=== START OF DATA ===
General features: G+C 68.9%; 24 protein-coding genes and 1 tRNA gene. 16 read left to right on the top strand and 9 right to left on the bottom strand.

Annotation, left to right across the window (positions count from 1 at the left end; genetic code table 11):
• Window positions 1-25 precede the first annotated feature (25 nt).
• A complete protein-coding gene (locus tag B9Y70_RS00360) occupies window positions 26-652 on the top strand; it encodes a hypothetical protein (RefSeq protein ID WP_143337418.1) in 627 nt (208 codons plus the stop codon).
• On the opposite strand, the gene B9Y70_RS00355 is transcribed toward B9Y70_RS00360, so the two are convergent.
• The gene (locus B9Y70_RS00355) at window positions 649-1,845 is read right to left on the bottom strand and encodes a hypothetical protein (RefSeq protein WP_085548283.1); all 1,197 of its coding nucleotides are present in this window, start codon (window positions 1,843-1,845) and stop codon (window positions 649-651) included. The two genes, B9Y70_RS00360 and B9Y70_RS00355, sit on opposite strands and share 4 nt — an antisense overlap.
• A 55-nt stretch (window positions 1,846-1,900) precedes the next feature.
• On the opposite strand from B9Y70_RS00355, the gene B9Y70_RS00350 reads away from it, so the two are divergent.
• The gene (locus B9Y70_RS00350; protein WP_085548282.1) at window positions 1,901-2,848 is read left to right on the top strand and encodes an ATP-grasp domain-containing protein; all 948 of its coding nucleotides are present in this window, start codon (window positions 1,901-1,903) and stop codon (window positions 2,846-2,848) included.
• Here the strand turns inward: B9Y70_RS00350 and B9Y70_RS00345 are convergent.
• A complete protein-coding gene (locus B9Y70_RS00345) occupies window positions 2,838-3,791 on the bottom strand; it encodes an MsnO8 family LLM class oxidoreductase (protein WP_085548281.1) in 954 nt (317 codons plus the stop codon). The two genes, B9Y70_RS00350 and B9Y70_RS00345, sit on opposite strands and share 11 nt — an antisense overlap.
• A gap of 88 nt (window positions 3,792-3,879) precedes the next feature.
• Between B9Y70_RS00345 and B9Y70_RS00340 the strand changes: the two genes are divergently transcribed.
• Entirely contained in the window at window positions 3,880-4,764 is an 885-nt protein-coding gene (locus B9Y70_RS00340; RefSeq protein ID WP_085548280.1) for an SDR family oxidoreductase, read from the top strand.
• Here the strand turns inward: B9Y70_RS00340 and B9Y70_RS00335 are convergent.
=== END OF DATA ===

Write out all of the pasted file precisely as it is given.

General features: G+C 68.9%; 24 protein-coding genes and 1 tRNA gene. 16 read left to right on the top strand and 9 right to left on the bottom strand.

Annotation, left to right across the window (positions count from 1 at the left end; genetic code table 11):
• Window positions 1-25 precede the first annotated feature (25 nt).
• A complete protein-coding gene (locus tag B9Y70_RS00360) occupies window positions 26-652 on the top strand; it encodes a hypothetical protein (RefSeq protein ID WP_143337418.1) in 627 nt (208 codons plus the stop codon).
• On the opposite strand, the gene B9Y70_RS00355 is transcribed toward B9Y70_RS00360, so the two are convergent.
• The gene (locus B9Y70_RS00355) at window positions 649-1,845 is read right to left on the bottom strand and encodes a hypothetical protein (RefSeq protein WP_085548283.1); all 1,197 of its coding nucleotides are present in this window, start codon (window positions 1,843-1,845) and stop codon (window positions 649-651) included. The two genes, B9Y70_RS00360 and B9Y70_RS00355, sit on opposite strands and share 4 nt — an antisense overlap.
• A 55-nt stretch (window positions 1,846-1,900) precedes the next feature.
• On the opposite strand from B9Y70_RS00355, the gene B9Y70_RS00350 reads away from it, so the two are divergent.
• The gene (locus B9Y70_RS00350; protein WP_085548282.1) at window positions 1,901-2,848 is read left to right on the top strand and encodes an ATP-grasp domain-containing protein; all 948 of its coding nucleotides are present in this window, start codon (window positions 1,901-1,903) and stop codon (window positions 2,846-2,848) included.
• Here the strand turns inward: B9Y70_RS00350 and B9Y70_RS00345 are convergent.
• A complete protein-coding gene (locus B9Y70_RS00345) occupies window positions 2,838-3,791 on the bottom strand; it encodes an MsnO8 family LLM class oxidoreductase (protein WP_085548281.1) in 954 nt (317 codons plus the stop codon). The two genes, B9Y70_RS00350 and B9Y70_RS00345, sit on opposite strands and share 11 nt — an antisense overlap.
• A gap of 88 nt (window positions 3,792-3,879) precedes the next feature.
• Between B9Y70_RS00345 and B9Y70_RS00340 the strand changes: the two genes are divergently transcribed.
• Entirely contained in the window at window positions 3,880-4,764 is an 885-nt protein-coding gene (locus B9Y70_RS00340; RefSeq protein ID WP_085548280.1) for an SDR family oxidoreductase, read from the top strand.
• Here the strand turns inward: B9Y70_RS00340 and B9Y70_RS00335 are convergent.